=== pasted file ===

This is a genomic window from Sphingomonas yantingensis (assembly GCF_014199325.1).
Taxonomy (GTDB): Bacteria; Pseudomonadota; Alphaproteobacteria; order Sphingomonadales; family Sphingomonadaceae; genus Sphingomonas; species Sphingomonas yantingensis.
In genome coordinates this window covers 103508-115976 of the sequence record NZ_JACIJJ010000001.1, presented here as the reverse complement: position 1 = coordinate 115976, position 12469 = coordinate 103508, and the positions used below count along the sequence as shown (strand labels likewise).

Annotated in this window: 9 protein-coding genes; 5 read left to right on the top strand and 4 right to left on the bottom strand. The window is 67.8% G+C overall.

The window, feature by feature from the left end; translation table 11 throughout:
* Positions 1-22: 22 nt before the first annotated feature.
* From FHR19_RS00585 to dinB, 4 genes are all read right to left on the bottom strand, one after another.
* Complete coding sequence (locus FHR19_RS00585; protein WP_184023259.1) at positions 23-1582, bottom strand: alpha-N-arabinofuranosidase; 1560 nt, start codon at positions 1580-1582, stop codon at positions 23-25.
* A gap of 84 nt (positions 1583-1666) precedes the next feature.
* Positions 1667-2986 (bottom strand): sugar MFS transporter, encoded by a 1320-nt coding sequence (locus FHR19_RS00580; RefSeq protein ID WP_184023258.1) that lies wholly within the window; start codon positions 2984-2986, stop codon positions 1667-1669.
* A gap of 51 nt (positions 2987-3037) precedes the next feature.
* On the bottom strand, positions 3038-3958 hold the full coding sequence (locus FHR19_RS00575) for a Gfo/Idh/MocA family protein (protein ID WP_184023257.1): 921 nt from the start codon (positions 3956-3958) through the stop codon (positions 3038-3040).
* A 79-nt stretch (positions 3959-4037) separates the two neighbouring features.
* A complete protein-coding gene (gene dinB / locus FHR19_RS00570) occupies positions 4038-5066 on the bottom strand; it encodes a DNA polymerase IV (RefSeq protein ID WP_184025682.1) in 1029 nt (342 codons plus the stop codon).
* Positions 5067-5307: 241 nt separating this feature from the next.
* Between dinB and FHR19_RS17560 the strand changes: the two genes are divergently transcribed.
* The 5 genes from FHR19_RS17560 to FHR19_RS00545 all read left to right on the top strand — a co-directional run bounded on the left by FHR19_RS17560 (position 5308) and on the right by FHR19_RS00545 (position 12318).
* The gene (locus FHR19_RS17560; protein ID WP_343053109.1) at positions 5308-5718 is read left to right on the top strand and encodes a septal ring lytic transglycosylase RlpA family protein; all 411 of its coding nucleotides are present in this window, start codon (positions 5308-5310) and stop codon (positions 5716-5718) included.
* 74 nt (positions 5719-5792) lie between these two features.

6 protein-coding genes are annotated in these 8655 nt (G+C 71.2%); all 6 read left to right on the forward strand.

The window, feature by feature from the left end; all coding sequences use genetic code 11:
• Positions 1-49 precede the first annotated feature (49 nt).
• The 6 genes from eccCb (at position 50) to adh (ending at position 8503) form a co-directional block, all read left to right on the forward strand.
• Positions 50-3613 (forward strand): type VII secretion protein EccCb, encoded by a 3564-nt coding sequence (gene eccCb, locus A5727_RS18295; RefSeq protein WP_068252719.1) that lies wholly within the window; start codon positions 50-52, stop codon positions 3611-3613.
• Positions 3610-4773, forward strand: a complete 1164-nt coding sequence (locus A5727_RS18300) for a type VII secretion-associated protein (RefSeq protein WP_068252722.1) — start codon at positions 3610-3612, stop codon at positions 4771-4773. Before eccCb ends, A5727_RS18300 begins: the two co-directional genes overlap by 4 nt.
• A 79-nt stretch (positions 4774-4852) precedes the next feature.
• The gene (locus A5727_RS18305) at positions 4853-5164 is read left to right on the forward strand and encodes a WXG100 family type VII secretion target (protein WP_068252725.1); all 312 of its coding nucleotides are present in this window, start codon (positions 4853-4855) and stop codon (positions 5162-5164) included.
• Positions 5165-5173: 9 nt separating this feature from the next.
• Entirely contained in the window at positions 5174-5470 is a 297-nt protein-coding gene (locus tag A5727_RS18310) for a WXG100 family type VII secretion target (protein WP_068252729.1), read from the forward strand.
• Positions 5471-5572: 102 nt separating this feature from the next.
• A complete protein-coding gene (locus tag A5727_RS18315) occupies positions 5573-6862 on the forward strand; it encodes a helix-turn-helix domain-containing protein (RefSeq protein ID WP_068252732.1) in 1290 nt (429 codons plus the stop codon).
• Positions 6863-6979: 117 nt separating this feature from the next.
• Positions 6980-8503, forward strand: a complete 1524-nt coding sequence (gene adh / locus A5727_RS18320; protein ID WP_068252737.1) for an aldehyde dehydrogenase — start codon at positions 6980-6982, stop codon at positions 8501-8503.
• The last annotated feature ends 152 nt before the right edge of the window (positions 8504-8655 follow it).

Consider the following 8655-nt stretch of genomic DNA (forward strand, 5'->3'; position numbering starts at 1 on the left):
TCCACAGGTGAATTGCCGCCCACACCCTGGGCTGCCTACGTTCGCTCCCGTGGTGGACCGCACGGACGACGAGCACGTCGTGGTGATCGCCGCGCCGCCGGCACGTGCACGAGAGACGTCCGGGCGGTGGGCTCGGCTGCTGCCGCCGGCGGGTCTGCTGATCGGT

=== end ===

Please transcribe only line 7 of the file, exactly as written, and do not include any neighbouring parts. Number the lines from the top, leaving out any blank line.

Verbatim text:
* From FHR19_RS00585 to dinB, 4 genes are all read right to left on the bottom strand, one after another.